“That’s very, very disappointing,’’ said Dr. Hugo Scornik, a Conyers pediatrician who is president of the Georgia chapter of the American Academy of Pediatrics. “Getting vaccinated is the best way to keep your child out of the hospital.”
The current virus surge — driven by the omicron variant – has pushed hospitalizations higher in children’s hospitals. Early this month, Children’s Healthcare of Atlanta reported that it had 102 patients hospitalized in its system due to COVID — its highest number during the pandemic. Of those, 74% had at least one pre-existing medical condition.
“There’s a misconception that COVID doesn’t affect kids,’’ Scornik said. “We’re seeing tons of kids catching it.”
The national effort to vaccinate children has stalled even as the omicron variant upends schooling for millions of children and their families amid staffing shortages, shutdowns and heated battles over how to safely operate.
Vaccination rates vary substantially across the country, a Kaiser Health News analysis of the federal data shows. Nearly half of Vermont’s 5- to 11-year-olds are fully vaccinated, while fewer than 10% have gotten both shots in nine mostly Southern states.
Voices for Georgia’s Children, an advocacy group, called the Georgia vaccine rate for young children “disheartening.’’ Pediatric vaccination rates in Georgia tend to be higher in urban and suburban areas of the state and considerably lower in rural communities, which is in line with trends among adults.
Pediatricians nationally say the slow pace and geographic disparities are alarming, especially against the backdrop of record numbers of COVID cases and pediatric hospitalizations.
School-based vaccine mandates for students, which some pediatricians say are needed to boost rates substantially, remain virtually nonexistent.
“You have these large swaths of vulnerable children who are going to school,” said Dr. Samir Shah, a director at Cincinnati Children’s Hospital Medical Center. Compounding the problem is that states with low vaccination rates “are less likely to require masking or distancing or other nonpartisan public health precautions,” he said.
In Louisiana, where 5% of kids ages 5 to 11 have been fully vaccinated, Gov. John Bel Edwards, a Democrat, added the shot to the list of required school immunizations for the fall, over the objections of state legislators, who are mostly Republicans. The District of Columbia and California, where about 1 in 5 elementary school kids are fully vaccinated, have added similar requirements. But those places are exceptions.
Fifteen states, including Georgia, have banned COVID vaccine mandates in K-12 schools, according to the National Academy for State Health Policy.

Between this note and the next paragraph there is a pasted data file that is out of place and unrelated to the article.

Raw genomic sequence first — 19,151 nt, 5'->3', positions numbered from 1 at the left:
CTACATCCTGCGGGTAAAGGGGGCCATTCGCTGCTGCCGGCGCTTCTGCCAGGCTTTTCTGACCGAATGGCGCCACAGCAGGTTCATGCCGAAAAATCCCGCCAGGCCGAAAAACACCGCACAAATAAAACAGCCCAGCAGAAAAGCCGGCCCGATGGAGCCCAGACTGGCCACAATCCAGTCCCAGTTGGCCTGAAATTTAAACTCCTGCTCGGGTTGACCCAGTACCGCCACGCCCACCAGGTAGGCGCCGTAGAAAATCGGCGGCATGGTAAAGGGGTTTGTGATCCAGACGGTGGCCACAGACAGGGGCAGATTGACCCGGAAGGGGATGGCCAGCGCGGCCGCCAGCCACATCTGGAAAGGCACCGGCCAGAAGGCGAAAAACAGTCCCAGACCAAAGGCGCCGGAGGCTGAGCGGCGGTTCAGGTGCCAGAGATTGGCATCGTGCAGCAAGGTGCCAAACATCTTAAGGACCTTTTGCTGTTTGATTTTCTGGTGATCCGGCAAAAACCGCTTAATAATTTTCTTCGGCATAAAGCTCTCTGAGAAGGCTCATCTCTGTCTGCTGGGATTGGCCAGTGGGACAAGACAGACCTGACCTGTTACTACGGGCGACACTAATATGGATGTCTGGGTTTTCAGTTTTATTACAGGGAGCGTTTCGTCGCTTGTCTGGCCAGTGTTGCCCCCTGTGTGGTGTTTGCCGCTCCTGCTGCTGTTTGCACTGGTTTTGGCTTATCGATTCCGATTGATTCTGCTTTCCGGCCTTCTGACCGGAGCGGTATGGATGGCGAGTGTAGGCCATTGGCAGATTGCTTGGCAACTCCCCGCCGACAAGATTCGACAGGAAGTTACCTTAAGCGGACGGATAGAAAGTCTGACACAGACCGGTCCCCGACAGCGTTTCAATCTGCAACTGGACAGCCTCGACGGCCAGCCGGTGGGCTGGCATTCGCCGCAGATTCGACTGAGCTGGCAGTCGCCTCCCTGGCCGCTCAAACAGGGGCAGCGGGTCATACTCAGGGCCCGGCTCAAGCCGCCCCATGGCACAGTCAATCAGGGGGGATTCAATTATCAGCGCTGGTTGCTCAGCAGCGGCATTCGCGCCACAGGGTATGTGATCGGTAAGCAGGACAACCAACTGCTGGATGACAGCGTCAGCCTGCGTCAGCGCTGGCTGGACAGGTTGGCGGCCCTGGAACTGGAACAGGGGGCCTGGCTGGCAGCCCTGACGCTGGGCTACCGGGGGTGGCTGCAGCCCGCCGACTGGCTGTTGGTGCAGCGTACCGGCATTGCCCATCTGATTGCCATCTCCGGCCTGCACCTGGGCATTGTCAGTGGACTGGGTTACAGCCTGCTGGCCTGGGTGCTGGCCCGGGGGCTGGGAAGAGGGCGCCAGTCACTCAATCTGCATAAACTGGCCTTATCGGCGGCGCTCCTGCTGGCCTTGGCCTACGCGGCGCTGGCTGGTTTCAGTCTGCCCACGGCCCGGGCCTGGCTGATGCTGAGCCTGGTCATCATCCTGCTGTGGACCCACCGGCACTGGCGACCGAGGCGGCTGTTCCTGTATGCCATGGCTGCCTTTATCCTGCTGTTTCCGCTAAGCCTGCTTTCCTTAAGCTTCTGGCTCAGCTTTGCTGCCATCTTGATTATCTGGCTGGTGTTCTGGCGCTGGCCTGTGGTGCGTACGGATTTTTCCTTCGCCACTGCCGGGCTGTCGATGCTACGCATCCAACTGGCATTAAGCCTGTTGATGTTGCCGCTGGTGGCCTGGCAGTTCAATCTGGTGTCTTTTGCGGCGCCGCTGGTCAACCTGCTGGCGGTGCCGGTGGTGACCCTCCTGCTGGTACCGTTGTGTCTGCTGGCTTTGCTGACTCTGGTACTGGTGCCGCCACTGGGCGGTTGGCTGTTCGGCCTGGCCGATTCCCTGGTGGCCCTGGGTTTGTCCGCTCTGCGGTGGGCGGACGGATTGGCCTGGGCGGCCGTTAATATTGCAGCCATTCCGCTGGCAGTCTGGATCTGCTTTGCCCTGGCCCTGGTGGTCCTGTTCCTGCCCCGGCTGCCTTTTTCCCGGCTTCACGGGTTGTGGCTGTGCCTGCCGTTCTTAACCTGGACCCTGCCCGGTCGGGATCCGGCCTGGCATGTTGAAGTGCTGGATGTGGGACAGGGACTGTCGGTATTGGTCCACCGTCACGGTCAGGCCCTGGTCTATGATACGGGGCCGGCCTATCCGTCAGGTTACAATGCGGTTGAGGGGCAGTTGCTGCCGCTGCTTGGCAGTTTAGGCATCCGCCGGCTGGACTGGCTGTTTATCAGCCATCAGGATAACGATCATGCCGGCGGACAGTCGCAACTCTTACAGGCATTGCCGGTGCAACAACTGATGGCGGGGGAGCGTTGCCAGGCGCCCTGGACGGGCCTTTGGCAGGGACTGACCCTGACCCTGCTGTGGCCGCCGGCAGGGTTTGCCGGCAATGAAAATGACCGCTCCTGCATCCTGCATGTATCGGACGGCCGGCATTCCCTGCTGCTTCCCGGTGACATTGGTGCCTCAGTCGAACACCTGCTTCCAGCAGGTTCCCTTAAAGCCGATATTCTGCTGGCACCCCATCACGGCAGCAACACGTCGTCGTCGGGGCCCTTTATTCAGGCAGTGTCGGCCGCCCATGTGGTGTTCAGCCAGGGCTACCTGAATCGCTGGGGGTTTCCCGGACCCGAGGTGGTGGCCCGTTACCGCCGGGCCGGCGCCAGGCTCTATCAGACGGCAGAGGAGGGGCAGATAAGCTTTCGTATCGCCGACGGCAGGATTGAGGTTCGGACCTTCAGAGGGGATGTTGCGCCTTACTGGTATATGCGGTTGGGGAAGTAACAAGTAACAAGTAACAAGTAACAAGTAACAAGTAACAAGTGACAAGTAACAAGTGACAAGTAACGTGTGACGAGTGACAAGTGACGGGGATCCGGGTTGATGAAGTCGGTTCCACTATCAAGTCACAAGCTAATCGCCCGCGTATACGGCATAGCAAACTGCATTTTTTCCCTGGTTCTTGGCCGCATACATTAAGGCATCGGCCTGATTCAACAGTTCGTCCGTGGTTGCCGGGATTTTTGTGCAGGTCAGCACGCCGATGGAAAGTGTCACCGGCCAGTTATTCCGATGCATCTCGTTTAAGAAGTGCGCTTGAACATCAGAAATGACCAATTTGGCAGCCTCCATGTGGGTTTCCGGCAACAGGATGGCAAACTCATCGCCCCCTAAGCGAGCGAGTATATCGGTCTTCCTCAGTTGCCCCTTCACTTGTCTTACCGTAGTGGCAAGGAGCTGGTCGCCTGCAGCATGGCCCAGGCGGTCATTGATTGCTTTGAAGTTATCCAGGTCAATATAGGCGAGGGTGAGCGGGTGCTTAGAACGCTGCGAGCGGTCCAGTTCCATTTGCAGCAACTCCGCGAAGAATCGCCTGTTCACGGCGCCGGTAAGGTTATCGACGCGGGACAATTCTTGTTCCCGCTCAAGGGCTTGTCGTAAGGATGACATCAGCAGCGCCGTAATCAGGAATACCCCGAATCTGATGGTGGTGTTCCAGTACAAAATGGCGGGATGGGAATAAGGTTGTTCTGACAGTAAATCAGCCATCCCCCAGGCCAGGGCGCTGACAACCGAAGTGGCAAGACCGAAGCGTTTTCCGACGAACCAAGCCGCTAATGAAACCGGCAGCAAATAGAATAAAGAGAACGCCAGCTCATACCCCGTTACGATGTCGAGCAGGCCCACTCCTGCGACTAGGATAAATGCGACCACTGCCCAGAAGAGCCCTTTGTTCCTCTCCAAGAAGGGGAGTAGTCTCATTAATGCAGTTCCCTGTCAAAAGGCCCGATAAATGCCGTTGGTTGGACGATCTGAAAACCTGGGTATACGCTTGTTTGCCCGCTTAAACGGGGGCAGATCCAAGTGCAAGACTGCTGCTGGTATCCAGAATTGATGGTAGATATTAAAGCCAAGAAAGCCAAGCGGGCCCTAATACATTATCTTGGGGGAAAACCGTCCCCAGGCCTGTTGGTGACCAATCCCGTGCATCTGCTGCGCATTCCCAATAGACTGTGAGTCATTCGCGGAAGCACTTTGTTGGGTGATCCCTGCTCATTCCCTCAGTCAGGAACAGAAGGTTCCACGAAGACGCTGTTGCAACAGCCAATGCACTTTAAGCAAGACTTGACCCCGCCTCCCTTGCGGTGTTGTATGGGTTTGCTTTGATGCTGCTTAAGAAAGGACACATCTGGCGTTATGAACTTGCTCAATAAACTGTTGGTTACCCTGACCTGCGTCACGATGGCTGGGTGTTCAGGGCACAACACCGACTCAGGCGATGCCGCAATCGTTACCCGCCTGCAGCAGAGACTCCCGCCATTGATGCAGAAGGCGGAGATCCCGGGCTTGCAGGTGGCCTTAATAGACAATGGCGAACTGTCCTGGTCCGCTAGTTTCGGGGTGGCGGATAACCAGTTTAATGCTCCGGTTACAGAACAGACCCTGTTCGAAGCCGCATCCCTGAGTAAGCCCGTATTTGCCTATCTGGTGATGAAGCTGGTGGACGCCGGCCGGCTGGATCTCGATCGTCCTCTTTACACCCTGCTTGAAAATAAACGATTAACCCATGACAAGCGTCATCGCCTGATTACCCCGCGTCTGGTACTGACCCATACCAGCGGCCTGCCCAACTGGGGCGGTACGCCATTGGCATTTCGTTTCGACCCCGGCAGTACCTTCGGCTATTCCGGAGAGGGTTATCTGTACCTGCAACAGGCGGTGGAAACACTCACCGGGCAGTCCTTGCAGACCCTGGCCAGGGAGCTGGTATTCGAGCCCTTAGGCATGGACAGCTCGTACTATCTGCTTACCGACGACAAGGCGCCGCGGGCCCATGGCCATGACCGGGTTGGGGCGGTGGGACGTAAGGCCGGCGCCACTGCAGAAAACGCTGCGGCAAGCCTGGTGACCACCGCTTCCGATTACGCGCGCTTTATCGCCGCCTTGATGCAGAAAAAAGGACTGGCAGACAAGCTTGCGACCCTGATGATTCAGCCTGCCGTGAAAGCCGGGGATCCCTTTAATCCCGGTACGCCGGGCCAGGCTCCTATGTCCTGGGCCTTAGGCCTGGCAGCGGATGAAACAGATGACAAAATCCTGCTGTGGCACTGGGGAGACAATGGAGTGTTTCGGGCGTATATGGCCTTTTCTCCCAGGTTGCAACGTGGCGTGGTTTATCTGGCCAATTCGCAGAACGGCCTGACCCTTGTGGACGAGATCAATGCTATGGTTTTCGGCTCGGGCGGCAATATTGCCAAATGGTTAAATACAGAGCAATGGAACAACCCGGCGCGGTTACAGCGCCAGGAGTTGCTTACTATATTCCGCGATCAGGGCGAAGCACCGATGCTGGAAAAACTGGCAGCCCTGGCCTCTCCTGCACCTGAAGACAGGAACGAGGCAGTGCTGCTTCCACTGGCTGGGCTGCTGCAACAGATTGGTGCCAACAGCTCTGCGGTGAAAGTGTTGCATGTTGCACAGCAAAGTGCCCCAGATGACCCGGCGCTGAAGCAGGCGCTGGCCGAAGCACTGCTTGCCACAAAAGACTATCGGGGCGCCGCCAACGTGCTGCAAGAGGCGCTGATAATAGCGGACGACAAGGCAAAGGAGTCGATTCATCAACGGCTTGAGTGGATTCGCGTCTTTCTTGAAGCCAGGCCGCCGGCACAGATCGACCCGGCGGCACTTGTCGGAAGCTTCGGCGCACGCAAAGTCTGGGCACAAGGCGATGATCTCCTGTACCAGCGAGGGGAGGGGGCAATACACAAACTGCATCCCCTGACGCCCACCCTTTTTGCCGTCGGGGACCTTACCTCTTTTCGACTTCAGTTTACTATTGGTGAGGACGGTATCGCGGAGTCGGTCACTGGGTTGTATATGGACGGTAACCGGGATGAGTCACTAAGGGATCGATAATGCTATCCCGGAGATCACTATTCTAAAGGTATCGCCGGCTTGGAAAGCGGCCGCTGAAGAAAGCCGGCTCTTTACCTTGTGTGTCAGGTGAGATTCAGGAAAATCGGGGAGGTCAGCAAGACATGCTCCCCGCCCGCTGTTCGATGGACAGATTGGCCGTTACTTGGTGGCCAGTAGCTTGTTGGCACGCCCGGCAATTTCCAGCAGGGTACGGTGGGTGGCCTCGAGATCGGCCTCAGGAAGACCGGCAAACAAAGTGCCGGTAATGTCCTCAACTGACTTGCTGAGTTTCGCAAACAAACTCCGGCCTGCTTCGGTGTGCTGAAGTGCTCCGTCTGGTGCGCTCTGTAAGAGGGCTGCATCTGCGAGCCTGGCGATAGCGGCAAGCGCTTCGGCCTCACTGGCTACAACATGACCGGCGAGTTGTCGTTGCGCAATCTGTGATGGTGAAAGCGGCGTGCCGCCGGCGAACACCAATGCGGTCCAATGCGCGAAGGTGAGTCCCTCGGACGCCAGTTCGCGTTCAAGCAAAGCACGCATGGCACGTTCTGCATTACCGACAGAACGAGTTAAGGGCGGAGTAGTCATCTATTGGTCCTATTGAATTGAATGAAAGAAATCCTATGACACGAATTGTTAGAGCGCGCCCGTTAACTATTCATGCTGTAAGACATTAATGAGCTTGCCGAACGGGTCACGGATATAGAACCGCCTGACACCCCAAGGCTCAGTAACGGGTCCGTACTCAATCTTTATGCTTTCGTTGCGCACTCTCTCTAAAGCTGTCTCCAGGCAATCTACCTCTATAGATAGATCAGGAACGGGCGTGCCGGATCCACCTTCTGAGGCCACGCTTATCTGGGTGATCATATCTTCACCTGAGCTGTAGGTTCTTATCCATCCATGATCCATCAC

Vaccine demand surged in November, with an initial wave of enthusiasm after the shot was approved for younger children. But parents have vaccinated younger kids at a slower pace than 12- to 15-year-olds, who became eligible in May, KHN reported. It took nearly six weeks for 1 in 5 younger kids to get their first shot, while adolescents reached that milestone in two weeks.
Experts cite several factors slowing the effort. Because kids are less likely than adults to be hospitalized or die from the virus, some parents are less inclined to vaccinate their children. Misinformation has fueled concerns about immediate and long-term health risks of the vaccine. And finding appointments at pharmacies or with pediatricians has been challenging.
Parents are left to weigh which is more of a threat to their children: the COVID virus or the vaccine to prevent the virus. Overwhelmingly, research shows, the virus itself presents a greater danger.
Kids can develop debilitating long-COVID symptoms or a potentially fatal post-COVID inflammatory condition. And new CDC research has found that children are at significantly higher risk of developing diabetes in the months after a COVID infection. Other respiratory infections, like the flu, don’t carry similar risks.
Katharine Lehmann, a physical therapist in Missouri, said she had concerns about myocarditis — a rare but serious side effect that causes inflammation of the heart muscle and is more likely to occur in boys than girls — and considered not vaccinating her two sons because of that risk. But after reading up on the side effects, she realized the condition is more likely to occur from the virus than the vaccine. “I felt safe giving it to my kids,” said Lehmann.
Recent data from scientific advisers to the CDC found that myocarditis was extremely rare among vaccinated 5- to 11-year-olds, identifying 12 reported cases as of Dec. 19 out of 8.7 million administered doses.
Nationally, a November KFF poll found that 29% of parents of 5- to 11-year-olds definitely wouldn’t vaccinate their children and that an additional 7% would do so only if required.
Though rates were similar for Black, white and Hispanic parents, political differences and location divided families. Only 22% of urban parents polled said they would not vaccinate their kids, while 49% of rural parents voiced opposition to the vaccinations. Half of Republican parents said they definitely said they wouldn’t vaccinate their kids, compared with just 7% of Democrats.
The Georgia Department of Public Health said Tuesday that it’s encouraging more pediatricians and family practice physicians to become COVID vaccine providers to help increase vaccination rates among children.
“We know that parents trust what their children’s health care providers tell them about the safety and efficacy of COVID vaccines,” said Public Health spokeswoman Nancy Nydam. “And those same providers can also share information about the complications and serious illness a child might suffer if they are not vaccinated.”
Andy Miller is editor of Georgia Health News.